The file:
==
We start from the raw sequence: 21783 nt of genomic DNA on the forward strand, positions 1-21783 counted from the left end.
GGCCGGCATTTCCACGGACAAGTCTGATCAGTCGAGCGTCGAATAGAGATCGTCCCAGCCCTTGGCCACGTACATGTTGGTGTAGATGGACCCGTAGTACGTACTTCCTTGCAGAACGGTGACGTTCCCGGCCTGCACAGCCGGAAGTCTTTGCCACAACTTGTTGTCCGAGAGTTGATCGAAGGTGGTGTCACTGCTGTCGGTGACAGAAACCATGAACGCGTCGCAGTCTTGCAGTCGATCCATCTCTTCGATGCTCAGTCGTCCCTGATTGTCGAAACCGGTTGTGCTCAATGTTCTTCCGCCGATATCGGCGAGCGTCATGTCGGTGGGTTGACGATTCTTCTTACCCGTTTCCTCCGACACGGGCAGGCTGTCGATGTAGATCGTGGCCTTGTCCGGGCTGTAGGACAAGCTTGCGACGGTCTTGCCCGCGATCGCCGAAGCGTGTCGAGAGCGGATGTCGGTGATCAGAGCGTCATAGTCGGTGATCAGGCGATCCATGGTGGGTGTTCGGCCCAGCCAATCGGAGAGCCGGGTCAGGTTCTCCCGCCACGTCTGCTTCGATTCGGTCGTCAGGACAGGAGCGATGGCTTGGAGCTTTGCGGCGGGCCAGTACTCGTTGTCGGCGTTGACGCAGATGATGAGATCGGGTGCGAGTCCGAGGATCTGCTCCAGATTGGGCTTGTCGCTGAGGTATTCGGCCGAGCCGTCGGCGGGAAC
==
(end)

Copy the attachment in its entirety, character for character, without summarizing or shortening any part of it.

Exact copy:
We start from the raw sequence: 21783 nt of genomic DNA on the forward strand, positions 1-21783 counted from the left end.
GGCCGGCATTTCCACGGACAAGTCTGATCAGTCGAGCGTCGAATAGAGATCGTCCCAGCCCTTGGCCACGTACATGTTGGTGTAGATGGACCCGTAGTACGTACTTCCTTGCAGAACGGTGACGTTCCCGGCCTGCACAGCCGGAAGTCTTTGCCACAACTTGTTGTCCGAGAGTTGATCGAAGGTGGTGTCACTGCTGTCGGTGACAGAAACCATGAACGCGTCGCAGTCTTGCAGTCGATCCATCTCTTCGATGCTCAGTCGTCCCTGATTGTCGAAACCGGTTGTGCTCAATGTTCTTCCGCCGATATCGGCGAGCGTCATGTCGGTGGGTTGACGATTCTTCTTACCCGTTTCCTCCGACACGGGCAGGCTGTCGATGTAGATCGTGGCCTTGTCCGGGCTGTAGGACAAGCTTGCGACGGTCTTGCCCGCGATCGCCGAAGCGTGTCGAGAGCGGATGTCGGTGATCAGAGCGTCATAGTCGGTGATCAGGCGATCCATGGTGGGTGTTCGGCCCAGCCAATCGGAGAGCCGGGTCAGGTTCTCCCGCCACGTCTGCTTCGATTCGGTCGTCAGGACAGGAGCGATGGCTTGGAGCTTTGCGGCGGGCCAGTACTCGTTGTCGGCGTTGACGCAGATGATGAGATCGGGTGCGAGTCCGAGGATCTGCTCCAGATTGGGCTTGTCGCTGAGGTATTCGGCCGAGCCGTCGGCGGGAAC